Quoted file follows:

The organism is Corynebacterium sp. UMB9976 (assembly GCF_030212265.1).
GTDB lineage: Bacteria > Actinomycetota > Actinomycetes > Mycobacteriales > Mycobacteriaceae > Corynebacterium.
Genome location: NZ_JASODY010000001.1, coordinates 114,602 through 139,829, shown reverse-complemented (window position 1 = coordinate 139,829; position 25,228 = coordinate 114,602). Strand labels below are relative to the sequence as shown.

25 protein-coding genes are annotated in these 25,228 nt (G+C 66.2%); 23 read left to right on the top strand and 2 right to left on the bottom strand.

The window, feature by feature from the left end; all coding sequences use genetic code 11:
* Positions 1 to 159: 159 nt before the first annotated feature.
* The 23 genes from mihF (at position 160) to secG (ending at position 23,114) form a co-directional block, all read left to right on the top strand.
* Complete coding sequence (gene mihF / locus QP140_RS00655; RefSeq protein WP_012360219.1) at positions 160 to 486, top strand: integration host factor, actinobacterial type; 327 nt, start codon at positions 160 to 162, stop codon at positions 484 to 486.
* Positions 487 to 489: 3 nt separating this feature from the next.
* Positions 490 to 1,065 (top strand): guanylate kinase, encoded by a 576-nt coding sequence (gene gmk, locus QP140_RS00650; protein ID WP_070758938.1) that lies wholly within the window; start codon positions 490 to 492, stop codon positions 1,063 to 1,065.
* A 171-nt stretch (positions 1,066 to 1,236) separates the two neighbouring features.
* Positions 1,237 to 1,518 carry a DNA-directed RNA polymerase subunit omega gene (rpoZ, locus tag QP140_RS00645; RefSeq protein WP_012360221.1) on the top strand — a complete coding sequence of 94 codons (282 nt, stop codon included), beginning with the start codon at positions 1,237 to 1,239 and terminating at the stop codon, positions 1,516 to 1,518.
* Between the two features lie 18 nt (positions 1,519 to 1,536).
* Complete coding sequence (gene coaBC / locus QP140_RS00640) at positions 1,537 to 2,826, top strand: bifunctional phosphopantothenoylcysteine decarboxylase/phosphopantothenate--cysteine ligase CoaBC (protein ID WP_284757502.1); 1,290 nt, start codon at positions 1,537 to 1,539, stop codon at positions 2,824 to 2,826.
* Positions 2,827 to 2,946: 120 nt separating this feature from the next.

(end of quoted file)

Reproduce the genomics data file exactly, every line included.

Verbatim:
The organism is Corynebacterium sp. UMB9976 (assembly GCF_030212265.1).
GTDB lineage: Bacteria > Actinomycetota > Actinomycetes > Mycobacteriales > Mycobacteriaceae > Corynebacterium.
Genome location: NZ_JASODY010000001.1, coordinates 114,602 through 139,829, shown reverse-complemented (window position 1 = coordinate 139,829; position 25,228 = coordinate 114,602). Strand labels below are relative to the sequence as shown.

25 protein-coding genes are annotated in these 25,228 nt (G+C 66.2%); 23 read left to right on the top strand and 2 right to left on the bottom strand.

The window, feature by feature from the left end; all coding sequences use genetic code 11:
* Positions 1 to 159: 159 nt before the first annotated feature.
* The 23 genes from mihF (at position 160) to secG (ending at position 23,114) form a co-directional block, all read left to right on the top strand.
* Complete coding sequence (gene mihF / locus QP140_RS00655; RefSeq protein WP_012360219.1) at positions 160 to 486, top strand: integration host factor, actinobacterial type; 327 nt, start codon at positions 160 to 162, stop codon at positions 484 to 486.
* Positions 487 to 489: 3 nt separating this feature from the next.
* Positions 490 to 1,065 (top strand): guanylate kinase, encoded by a 576-nt coding sequence (gene gmk, locus QP140_RS00650; protein ID WP_070758938.1) that lies wholly within the window; start codon positions 490 to 492, stop codon positions 1,063 to 1,065.
* A 171-nt stretch (positions 1,066 to 1,236) separates the two neighbouring features.
* Positions 1,237 to 1,518 carry a DNA-directed RNA polymerase subunit omega gene (rpoZ, locus tag QP140_RS00645; RefSeq protein WP_012360221.1) on the top strand — a complete coding sequence of 94 codons (282 nt, stop codon included), beginning with the start codon at positions 1,237 to 1,239 and terminating at the stop codon, positions 1,516 to 1,518.
* Between the two features lie 18 nt (positions 1,519 to 1,536).
* Complete coding sequence (gene coaBC / locus QP140_RS00640) at positions 1,537 to 2,826, top strand: bifunctional phosphopantothenoylcysteine decarboxylase/phosphopantothenate--cysteine ligase CoaBC (protein ID WP_284757502.1); 1,290 nt, start codon at positions 1,537 to 1,539, stop codon at positions 2,824 to 2,826.
* Positions 2,827 to 2,946: 120 nt separating this feature from the next.